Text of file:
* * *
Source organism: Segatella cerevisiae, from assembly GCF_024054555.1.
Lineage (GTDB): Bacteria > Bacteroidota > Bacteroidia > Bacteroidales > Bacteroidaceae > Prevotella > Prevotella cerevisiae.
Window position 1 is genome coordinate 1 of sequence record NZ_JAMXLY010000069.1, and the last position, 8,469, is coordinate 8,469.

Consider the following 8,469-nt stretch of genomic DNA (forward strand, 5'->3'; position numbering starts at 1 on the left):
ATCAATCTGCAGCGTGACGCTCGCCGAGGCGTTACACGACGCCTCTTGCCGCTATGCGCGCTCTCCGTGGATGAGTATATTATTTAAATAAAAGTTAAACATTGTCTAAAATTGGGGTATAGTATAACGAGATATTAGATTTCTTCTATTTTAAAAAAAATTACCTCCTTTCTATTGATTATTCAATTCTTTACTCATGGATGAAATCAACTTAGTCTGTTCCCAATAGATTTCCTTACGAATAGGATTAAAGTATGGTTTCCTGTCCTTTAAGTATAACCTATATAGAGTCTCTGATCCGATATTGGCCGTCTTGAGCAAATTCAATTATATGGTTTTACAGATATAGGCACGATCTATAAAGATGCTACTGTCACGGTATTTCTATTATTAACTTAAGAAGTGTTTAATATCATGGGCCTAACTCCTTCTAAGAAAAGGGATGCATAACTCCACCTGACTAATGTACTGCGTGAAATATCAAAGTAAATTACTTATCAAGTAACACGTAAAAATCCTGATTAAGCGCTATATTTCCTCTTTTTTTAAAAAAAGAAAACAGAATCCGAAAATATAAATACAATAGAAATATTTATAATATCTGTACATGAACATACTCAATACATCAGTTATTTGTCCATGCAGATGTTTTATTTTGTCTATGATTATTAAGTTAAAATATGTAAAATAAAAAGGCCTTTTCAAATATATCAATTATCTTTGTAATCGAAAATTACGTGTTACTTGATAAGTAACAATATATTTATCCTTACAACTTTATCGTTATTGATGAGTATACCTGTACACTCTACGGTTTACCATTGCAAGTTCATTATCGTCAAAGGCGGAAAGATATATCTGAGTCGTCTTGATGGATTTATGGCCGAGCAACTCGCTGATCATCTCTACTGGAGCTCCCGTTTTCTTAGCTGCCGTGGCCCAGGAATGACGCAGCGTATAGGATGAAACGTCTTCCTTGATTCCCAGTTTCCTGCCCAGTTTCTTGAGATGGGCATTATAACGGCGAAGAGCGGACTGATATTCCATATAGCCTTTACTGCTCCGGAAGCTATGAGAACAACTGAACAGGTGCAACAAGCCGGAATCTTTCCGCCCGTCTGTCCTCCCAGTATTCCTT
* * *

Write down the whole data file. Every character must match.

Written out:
Source organism: Segatella cerevisiae, from assembly GCF_024054555.1.
Lineage (GTDB): Bacteria > Bacteroidota > Bacteroidia > Bacteroidales > Bacteroidaceae > Prevotella > Prevotella cerevisiae.
Window position 1 is genome coordinate 1 of sequence record NZ_JAMXLY010000069.1, and the last position, 8,469, is coordinate 8,469.

Consider the following 8,469-nt stretch of genomic DNA (forward strand, 5'->3'; position numbering starts at 1 on the left):
ATCAATCTGCAGCGTGACGCTCGCCGAGGCGTTACACGACGCCTCTTGCCGCTATGCGCGCTCTCCGTGGATGAGTATATTATTTAAATAAAAGTTAAACATTGTCTAAAATTGGGGTATAGTATAACGAGATATTAGATTTCTTCTATTTTAAAAAAAATTACCTCCTTTCTATTGATTATTCAATTCTTTACTCATGGATGAAATCAACTTAGTCTGTTCCCAATAGATTTCCTTACGAATAGGATTAAAGTATGGTTTCCTGTCCTTTAAGTATAACCTATATAGAGTCTCTGATCCGATATTGGCCGTCTTGAGCAAATTCAATTATATGGTTTTACAGATATAGGCACGATCTATAAAGATGCTACTGTCACGGTATTTCTATTATTAACTTAAGAAGTGTTTAATATCATGGGCCTAACTCCTTCTAAGAAAAGGGATGCATAACTCCACCTGACTAATGTACTGCGTGAAATATCAAAGTAAATTACTTATCAAGTAACACGTAAAAATCCTGATTAAGCGCTATATTTCCTCTTTTTTTAAAAAAAGAAAACAGAATCCGAAAATATAAATACAATAGAAATATTTATAATATCTGTACATGAACATACTCAATACATCAGTTATTTGTCCATGCAGATGTTTTATTTTGTCTATGATTATTAAGTTAAAATATGTAAAATAAAAAGGCCTTTTCAAATATATCAATTATCTTTGTAATCGAAAATTACGTGTTACTTGATAAGTAACAATATATTTATCCTTACAACTTTATCGTTATTGATGAGTATACCTGTACACTCTACGGTTTACCATTGCAAGTTCATTATCGTCAAAGGCGGAAAGATATATCTGAGTCGTCTTGATGGATTTATGGCCGAGCAACTCGCTGATCATCTCTACTGGAGCTCCCGTTTTCTTAGCTGCCGTGGCCCAGGAATGACGCAGCGTATAGGATGAAACGTCTTCCTTGATTCCCAGTTTCCTGCCCAGTTTCTTGAGATGGGCATTATAACGGCGAAGAGCGGACTGATATTCCATATAGCCTTTACTGCTCCGGAAGCTATGAGAACAACTGAACAGGTGCAACAAGCCGGAATCTTTCCGCCCGTCTGTCCTCCCAGTATTCCTT